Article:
I had promised myself I wasn’t going to get sucked back into the conference realignment discussion until there was bona fide news upon which to comment, but, now that the governor of Texas appears to have let the cat out of the bag that discussions are taking place, I suppose it’s time to examine the implications of the Texas A&M Aggies joining the Southeastern Conference.
First of all, I will begin by setting forth my assumptions and opinions in the matter, with which reasonable people are free (indeed, encouraged) to disagree. These are they:
- I do not believe the SEC presently needs to expand. For all the hullabaloo about radical realignment last summer, at the end of the day, the Pac-
1012 and the Big TenTen opted for the model the SEC pioneered: twelve teams, two divisions, one conference championship game. It ain’t broke.
- However, I trust Mike Slive in such matters, and, if he thinks it’s time to move, I am prepared to accept it on faith that it is time to move.
- The Big
1212 remains a dead league walking, and it is clear that the conference eventually is going to be split; all that remains is to determine where the chips will fall when the Texas Longhorns become an independent, which is inevitable.
- No program not currently in the SEC is as good a cultural, financial, and geographic fit for the SEC as Texas A&M. Some schools (Clemson, Florida State, arguably Georgia Tech) make good cultural and geographic sense, but not good financial sense; other schools (North Carolina, Texas) make good financial and geographic sense, but not good cultural sense; still other schools (Oklahoma, Virginia Tech, arguably Missouri) make good cultural and financial sense, but not good geographic sense. Accordingly, Texas A&M is far and away the best candidate for SEC expansion.
Since this appears to have moved beyond the mere rumor stage, the next question is obvious. How would bringing the Aggies into the Southeastern Conference affect the Georgia Bulldogs?
Several particularly salient points were raised by Year2, who wrote:
Texas A&M joining the conference allows the Aggies to sell the SEC to recruits in Texas, but it also opens up the gate. The SEC West schools, who will end up in a division with A&M, will have few remaining barriers to going after prized Texas recruits. The cutthroat world of SEC recruiting will annex some large and fertile territory. I don't know how much East division schools will benefit directly, but they might be able to poach a few more players here and there. They might also benefit if some West schools divert some resources away from Florida and over into Texas.
Though this condition is unlikely to prove permanent, the SEC West currently is the stronger of the league’s two divisions. It also is home to 51 of the 61 native Texans presently listed on Southeastern Conference rosters; the Vanderbilt Commodores, curiously enough, are the only Eastern Division outfit with more than one Lone Star State player on the team.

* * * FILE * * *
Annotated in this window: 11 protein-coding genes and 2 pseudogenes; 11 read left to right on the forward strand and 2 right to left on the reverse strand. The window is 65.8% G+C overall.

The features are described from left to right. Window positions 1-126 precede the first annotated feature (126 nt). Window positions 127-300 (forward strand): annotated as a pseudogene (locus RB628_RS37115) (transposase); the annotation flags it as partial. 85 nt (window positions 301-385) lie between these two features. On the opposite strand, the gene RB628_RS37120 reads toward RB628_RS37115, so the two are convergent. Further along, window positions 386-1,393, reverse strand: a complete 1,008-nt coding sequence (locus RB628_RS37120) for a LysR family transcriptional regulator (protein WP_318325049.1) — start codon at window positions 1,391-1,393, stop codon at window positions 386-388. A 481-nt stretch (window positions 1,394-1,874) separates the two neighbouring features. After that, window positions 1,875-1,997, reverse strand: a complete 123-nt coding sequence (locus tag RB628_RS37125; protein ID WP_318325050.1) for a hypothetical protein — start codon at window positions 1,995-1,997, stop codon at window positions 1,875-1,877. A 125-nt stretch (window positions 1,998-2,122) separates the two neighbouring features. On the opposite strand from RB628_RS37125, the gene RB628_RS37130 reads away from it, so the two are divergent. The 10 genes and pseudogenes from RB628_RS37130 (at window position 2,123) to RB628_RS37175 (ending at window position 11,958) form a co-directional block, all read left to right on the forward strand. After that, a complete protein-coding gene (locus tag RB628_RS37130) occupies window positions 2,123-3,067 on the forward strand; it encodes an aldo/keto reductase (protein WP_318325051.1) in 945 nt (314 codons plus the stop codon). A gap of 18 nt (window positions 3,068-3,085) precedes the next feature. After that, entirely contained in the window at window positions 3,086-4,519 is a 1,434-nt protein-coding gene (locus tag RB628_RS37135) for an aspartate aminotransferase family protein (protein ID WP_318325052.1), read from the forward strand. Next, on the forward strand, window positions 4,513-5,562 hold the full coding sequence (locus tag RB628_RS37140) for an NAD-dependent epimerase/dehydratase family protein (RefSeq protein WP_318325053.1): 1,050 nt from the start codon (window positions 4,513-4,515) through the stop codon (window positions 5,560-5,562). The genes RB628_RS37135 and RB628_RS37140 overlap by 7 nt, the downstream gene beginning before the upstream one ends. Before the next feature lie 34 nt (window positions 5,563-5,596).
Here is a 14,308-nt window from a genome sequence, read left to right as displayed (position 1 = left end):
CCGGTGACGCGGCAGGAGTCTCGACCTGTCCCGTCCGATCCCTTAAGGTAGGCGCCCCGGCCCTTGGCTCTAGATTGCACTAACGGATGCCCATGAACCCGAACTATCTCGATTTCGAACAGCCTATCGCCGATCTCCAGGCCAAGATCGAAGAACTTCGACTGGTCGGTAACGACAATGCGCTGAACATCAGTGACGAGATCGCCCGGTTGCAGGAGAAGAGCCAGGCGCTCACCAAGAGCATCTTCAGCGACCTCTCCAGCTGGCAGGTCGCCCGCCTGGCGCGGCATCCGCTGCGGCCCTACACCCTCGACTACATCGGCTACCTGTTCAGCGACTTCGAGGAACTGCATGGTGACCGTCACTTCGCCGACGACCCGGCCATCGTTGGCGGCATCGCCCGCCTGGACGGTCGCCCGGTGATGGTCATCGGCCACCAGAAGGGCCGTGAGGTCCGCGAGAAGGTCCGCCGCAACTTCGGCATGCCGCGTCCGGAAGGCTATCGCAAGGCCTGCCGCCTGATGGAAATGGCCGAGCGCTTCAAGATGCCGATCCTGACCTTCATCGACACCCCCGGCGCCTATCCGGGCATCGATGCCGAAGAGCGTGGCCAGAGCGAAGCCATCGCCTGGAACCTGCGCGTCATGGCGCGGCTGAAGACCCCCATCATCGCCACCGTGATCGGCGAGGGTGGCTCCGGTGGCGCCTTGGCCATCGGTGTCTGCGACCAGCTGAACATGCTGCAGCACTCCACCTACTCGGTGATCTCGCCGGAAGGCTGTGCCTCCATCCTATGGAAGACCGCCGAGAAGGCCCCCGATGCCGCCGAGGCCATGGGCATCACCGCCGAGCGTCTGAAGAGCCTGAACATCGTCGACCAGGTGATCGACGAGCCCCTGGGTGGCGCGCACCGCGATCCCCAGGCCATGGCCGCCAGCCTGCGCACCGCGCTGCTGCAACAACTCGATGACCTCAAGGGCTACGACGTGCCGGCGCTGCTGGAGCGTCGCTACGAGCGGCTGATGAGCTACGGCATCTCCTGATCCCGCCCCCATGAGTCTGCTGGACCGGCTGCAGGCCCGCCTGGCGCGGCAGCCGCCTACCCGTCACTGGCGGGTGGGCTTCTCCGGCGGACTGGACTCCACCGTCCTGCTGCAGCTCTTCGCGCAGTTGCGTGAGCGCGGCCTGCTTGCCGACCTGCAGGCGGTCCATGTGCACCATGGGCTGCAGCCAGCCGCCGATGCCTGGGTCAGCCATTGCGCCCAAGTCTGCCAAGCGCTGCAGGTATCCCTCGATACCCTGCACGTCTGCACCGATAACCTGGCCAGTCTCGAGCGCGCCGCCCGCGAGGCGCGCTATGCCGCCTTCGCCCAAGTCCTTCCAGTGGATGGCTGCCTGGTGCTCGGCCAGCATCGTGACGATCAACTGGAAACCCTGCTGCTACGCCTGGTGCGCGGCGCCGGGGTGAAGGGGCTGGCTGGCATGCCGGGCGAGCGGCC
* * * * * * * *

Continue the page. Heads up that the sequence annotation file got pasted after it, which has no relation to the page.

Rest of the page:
This correlation does not imply causation; Ole Miss and Vandy, who field the league’s third- and fourth-most Texans, respectively, shared the SEC cellar at 1-7 in conference play in 2010. However, increased access to the fertile recruiting fields of the former Southwest Conference certainly wouldn’t hurt the westernmost teams in the league, each of which would play the Aggies annually.
Year2, though, makes a good point that the opening of the door to the Lone Star State might well distract Western Division squads from focusing their efforts on the Sunshine State, from which the Red and Black have pulled more than a few recruits in their history. Of course, a reduction of the presence of the Alabama Crimson Tide, Auburn Tigers, and LSU Tigers in the Florida Gators’ home state might well benefit the Bulldogs’ primary division rival more than any other team, so having some of those young men go west might help keep the Sunshine State Saurians from being any more dominant than they are in the Eastern Division.
Still, the enticements offered by the state of Texas are strong, even if Georgia would only play Texas A&M on a rotating basis. In the Mark Richt era, the ‘Dawgs have fielded such Texans as Garland’s Dale Dixson, Bulverde’s Rowdy Francis, Dallas’s Matthew Stafford, and Highland Park’s Wes Van Dyk, and I wouldn’t mind having a few more of those fellows in Athens. (The Classic City Canines also have fielded such Oklahomans as Tulsa’s Michael Johnson and such Missourians as Columbia’s Logan Gray and Aron White, as well as Bolivar’s Dennis Roland, so maybe the Sooners and the Tigers aren’t the worst candidates in the world to accompany the Aggies into the SEC.)
What do you think? Is inviting Texas A&M to join the SEC a good idea, and, if so, which team or teams should join the Aggies in making the move?